Not As Hawkish As Expected

Market rumors of more hawkish testimony from Bernanke were not borne out, providing some support to fed funds futures, an investing vehicle based on the future direction of interest rates. Yet, futures still imply some 50 basis points in additional rate cuts by the end of April.

Equities struggled on Feb. 14 with the dour growth outlook and more carnage in the financial sector after UBS's (UBS) large writedowns and a Moody's (MCO) downgrade of bond insurer FGIC. The dollar retreated after earlier gains sparked by rumors of a hawkish Bernanke.

The Fed chief was careful to balance his optimism the economy would narrowly skirt recession against the central bank's commitment to its "risk management" approach, to hedge against the self-reinforcing credit market cyclone. Bernanke added that the Federal Open Markets Committee "will be carefully evaluating incoming information bearing on the economic outlook and will act in a timely manner as needed to support growth and to provide adequate insurance against downside risks."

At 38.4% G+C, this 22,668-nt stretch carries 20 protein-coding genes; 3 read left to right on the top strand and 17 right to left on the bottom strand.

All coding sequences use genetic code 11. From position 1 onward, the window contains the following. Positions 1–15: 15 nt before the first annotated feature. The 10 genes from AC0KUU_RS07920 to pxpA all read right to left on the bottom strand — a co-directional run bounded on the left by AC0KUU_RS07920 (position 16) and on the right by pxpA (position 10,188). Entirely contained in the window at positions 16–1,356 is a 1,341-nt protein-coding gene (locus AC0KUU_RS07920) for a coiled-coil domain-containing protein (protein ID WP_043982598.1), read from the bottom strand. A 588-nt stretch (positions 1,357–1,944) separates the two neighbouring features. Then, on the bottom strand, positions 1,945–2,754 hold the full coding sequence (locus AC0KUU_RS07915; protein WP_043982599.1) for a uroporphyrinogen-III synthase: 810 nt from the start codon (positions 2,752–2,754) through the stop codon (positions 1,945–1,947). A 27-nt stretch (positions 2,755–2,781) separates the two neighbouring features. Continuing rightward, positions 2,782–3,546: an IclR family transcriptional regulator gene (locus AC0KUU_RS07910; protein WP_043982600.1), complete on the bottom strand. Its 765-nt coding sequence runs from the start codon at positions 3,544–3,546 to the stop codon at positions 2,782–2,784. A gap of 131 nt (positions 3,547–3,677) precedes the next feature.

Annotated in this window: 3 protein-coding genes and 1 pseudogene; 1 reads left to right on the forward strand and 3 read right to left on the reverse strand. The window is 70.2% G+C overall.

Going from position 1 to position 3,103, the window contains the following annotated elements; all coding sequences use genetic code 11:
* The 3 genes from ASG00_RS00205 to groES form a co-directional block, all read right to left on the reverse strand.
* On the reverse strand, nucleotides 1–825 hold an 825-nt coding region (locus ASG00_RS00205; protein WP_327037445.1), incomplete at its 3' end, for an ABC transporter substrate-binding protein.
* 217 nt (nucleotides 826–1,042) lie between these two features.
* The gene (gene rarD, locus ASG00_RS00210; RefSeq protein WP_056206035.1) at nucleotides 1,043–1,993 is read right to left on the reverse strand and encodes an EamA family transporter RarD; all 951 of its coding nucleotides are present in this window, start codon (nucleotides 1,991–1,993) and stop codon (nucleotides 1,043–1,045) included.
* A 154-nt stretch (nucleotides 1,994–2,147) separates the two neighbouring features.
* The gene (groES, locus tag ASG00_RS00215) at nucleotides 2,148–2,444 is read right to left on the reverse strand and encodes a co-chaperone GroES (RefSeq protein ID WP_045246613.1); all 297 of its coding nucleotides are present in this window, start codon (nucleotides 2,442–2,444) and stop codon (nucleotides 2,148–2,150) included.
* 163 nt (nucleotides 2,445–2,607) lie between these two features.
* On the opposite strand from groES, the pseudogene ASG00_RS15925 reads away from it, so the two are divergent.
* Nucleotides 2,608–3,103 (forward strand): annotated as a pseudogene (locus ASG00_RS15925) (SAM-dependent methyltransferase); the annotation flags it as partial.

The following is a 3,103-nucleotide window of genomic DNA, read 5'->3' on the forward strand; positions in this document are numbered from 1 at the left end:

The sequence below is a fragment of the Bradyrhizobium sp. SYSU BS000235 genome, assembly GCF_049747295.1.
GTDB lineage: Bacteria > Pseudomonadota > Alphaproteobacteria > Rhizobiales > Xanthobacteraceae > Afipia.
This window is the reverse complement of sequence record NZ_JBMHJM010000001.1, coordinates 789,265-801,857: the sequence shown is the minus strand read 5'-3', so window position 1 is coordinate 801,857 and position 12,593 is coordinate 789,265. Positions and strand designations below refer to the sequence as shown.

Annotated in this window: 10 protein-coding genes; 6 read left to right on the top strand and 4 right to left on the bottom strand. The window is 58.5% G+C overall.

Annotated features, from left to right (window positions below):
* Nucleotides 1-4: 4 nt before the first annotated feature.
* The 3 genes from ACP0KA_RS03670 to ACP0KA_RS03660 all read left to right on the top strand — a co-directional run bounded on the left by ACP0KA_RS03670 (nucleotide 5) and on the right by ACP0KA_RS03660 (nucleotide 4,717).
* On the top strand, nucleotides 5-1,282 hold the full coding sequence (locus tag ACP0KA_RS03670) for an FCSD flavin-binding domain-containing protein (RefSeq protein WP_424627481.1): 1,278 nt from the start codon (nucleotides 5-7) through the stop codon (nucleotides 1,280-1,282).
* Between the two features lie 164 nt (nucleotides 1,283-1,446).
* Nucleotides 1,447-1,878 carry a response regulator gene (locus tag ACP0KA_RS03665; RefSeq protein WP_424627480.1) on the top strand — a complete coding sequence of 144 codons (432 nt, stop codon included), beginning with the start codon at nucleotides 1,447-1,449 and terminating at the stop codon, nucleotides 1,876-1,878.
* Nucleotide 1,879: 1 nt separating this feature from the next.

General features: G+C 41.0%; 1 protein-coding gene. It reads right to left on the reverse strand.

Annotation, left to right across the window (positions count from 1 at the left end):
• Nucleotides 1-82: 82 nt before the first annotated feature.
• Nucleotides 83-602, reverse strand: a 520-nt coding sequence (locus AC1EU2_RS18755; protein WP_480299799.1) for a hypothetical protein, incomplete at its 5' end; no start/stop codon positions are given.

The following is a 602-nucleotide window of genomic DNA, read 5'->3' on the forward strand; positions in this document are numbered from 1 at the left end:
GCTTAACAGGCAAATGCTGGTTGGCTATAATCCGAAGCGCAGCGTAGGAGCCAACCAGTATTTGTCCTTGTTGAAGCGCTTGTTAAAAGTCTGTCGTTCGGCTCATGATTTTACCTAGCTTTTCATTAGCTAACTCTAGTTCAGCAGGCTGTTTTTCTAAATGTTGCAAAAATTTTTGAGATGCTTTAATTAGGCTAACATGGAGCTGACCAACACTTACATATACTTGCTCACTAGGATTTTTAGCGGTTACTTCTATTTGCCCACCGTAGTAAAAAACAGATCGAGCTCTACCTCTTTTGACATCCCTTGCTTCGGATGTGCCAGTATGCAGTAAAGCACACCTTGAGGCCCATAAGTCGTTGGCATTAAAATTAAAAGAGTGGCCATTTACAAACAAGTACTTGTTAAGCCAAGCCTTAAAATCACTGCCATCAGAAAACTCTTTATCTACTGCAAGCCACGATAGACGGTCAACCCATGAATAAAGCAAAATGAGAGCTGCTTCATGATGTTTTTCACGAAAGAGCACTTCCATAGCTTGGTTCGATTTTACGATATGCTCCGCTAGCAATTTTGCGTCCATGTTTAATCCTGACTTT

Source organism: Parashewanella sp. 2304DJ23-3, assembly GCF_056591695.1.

Risks of Overstimulating

It is evident the Fed will continue to wrestle with downside risks to growth and maintaining its inflation-fighting credibility, heading into the next significant policy intersection—the Fed's semiannual Monetary Policy Report to Congress on Feb. 27-28, just before the key February employment report. With the next FOMC meeting scheduled for Mar. 18, every available piece of economic evidence between now and then will be closely scrutinized.

It is our belief, based on currently available evidence, the Fed may hold fire until that meeting and cut by a smaller quarter-point margin when the time comes, as the risks of overstimulating the economy begin to outweigh the benefits.